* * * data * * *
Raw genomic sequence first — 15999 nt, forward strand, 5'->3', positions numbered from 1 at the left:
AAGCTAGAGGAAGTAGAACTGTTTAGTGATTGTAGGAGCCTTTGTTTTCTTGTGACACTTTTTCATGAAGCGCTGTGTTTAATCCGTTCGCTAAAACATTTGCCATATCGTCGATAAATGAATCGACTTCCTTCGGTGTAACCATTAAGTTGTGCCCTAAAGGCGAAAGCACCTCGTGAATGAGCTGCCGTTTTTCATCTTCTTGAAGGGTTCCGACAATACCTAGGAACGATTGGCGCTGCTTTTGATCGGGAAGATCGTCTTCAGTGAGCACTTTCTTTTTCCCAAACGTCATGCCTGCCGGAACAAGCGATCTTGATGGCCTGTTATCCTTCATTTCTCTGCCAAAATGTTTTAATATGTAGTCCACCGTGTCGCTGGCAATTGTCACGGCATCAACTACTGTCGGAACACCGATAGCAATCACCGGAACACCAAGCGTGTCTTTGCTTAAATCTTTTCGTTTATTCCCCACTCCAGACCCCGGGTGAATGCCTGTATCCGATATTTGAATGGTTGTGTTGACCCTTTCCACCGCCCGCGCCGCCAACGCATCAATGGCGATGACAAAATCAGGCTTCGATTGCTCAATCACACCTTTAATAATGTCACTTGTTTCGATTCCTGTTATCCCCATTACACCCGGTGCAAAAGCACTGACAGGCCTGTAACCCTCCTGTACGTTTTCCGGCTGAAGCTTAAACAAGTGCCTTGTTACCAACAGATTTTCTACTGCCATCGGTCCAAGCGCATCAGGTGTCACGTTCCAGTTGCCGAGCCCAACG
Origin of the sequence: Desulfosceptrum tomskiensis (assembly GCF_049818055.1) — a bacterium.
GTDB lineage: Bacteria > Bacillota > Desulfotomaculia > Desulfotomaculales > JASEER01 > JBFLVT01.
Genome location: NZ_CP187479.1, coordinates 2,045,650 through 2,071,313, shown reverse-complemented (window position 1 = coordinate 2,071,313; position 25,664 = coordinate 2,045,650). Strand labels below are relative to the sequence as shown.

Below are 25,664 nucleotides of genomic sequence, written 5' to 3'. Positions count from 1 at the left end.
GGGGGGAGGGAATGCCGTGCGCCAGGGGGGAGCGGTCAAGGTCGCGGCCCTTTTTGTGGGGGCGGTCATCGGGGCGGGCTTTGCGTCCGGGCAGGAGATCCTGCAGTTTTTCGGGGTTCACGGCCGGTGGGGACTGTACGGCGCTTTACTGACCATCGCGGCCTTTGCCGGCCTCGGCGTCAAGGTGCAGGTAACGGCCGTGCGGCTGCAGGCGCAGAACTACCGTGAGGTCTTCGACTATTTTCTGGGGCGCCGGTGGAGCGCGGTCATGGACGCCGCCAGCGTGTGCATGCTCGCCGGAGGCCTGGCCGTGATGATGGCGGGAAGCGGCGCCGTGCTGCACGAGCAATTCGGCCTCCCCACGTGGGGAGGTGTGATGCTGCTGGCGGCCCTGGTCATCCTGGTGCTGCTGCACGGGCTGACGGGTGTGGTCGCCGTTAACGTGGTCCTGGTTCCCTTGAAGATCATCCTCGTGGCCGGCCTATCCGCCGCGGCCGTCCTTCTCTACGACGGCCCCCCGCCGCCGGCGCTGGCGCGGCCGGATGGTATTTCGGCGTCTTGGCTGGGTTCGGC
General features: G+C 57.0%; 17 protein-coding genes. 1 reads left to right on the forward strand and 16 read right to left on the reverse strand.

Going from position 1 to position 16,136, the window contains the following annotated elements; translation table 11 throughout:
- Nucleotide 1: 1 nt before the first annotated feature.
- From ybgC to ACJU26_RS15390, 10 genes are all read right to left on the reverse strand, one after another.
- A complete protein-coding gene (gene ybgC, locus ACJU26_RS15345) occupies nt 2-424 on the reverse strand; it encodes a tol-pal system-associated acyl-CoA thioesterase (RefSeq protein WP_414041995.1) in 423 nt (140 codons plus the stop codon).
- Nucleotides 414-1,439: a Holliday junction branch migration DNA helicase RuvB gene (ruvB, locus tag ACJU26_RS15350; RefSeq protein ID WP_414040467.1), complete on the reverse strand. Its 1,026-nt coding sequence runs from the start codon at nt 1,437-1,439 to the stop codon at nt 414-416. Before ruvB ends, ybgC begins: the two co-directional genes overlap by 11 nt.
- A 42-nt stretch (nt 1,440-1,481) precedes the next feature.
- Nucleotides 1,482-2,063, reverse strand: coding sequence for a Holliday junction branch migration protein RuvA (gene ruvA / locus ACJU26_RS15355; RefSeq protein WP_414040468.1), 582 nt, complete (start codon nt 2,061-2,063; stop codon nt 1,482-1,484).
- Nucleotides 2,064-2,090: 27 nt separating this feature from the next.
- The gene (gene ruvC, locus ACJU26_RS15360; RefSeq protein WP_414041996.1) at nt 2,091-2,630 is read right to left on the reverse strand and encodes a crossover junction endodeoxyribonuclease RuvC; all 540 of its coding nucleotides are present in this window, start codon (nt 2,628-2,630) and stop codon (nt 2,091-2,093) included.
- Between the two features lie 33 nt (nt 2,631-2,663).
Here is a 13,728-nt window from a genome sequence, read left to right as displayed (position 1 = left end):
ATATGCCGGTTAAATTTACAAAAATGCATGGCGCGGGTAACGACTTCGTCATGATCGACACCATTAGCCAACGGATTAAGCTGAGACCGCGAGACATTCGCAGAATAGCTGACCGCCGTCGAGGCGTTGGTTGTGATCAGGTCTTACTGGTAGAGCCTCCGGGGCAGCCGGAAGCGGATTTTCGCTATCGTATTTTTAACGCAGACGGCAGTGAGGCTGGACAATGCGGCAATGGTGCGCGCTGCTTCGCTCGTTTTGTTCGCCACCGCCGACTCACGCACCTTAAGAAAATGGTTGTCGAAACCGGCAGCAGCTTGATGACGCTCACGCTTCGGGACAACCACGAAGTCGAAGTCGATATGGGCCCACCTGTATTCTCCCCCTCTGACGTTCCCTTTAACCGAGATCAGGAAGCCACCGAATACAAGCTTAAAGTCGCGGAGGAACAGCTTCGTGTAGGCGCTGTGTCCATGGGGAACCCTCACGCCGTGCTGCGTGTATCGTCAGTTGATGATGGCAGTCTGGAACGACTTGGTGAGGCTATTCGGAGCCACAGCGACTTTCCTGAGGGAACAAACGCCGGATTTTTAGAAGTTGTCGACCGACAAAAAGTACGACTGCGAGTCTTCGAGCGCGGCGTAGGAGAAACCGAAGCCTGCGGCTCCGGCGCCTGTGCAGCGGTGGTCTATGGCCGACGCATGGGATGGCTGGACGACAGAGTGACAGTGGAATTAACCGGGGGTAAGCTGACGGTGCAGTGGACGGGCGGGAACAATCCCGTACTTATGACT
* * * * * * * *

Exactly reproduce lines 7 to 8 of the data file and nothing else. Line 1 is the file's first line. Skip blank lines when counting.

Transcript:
GGGGGGAGGGAATGCCGTGCGCCAGGGGGGAGCGGTCAAGGTCGCGGCCCTTTTTGTGGGGGCGGTCATCGGGGCGGGCTTTGCGTCCGGGCAGGAGATCCTGCAGTTTTTCGGGGTTCACGGCCGGTGGGGACTGTACGGCGCTTTACTGACCATCGCGGCCTTTGCCGGCCTCGGCGTCAAGGTGCAGGTAACGGCCGTGCGGCTGCAGGCGCAGAACTACCGTGAGGTCTTCGACTATTTTCTGGGGCGCCGGTGGAGCGCGGTCATGGACGCCGCCAGCGTGTGCATGCTCGCCGGAGGCCTGGCCGTGATGATGGCGGGAAGCGGCGCCGTGCTGCACGAGCAATTCGGCCTCCCCACGTGGGGAGGTGTGATGCTGCTGGCGGCCCTGGTCATCCTGGTGCTGCTGCACGGGCTGACGGGTGTGGTCGCCGTTAACGTGGTCCTGGTTCCCTTGAAGATCATCCTCGTGGCCGGCCTATCCGCCGCGGCCGTCCTTCTCTACGACGGCCCCCCGCCGCCGGCGCTGGCGCGGCCGGATGGTATTTCGGCGTCTTGGCTGGGTTCGGC
General features: G+C 57.0%; 17 protein-coding genes. 1 reads left to right on the forward strand and 16 read right to left on the reverse strand.